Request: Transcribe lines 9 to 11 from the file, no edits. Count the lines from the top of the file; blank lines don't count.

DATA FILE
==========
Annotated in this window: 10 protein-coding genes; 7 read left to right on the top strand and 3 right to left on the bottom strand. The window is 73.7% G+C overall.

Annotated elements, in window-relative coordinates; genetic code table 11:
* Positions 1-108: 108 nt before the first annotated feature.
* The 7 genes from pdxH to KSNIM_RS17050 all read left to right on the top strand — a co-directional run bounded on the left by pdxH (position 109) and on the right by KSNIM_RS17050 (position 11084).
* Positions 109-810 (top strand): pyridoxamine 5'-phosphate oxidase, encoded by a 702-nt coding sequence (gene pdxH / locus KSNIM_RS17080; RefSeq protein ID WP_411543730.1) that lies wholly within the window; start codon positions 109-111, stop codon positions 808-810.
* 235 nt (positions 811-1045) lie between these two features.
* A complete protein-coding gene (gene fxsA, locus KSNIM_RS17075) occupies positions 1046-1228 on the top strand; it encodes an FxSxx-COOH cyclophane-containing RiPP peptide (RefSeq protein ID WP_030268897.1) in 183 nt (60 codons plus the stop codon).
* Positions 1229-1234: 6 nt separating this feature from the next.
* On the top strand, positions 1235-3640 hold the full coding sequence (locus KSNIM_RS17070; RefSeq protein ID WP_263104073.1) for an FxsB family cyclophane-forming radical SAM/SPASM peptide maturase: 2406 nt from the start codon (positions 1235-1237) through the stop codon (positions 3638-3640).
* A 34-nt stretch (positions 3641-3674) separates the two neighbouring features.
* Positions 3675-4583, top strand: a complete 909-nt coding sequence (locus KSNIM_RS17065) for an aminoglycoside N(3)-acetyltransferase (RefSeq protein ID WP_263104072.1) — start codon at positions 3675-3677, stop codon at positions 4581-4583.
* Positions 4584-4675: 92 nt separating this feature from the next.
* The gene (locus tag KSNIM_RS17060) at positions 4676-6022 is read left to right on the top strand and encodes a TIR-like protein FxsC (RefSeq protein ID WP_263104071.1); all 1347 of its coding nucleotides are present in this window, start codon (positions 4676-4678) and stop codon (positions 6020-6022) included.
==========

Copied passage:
* On the top strand, positions 1235-3640 hold the full coding sequence (locus KSNIM_RS17070; RefSeq protein ID WP_263104073.1) for an FxsB family cyclophane-forming radical SAM/SPASM peptide maturase: 2406 nt from the start codon (positions 1235-1237) through the stop codon (positions 3638-3640).
* A 34-nt stretch (positions 3641-3674) separates the two neighbouring features.
* Positions 3675-4583, top strand: a complete 909-nt coding sequence (locus KSNIM_RS17065) for an aminoglycoside N(3)-acetyltransferase (RefSeq protein ID WP_263104072.1) — start codon at positions 3675-3677, stop codon at positions 4581-4583.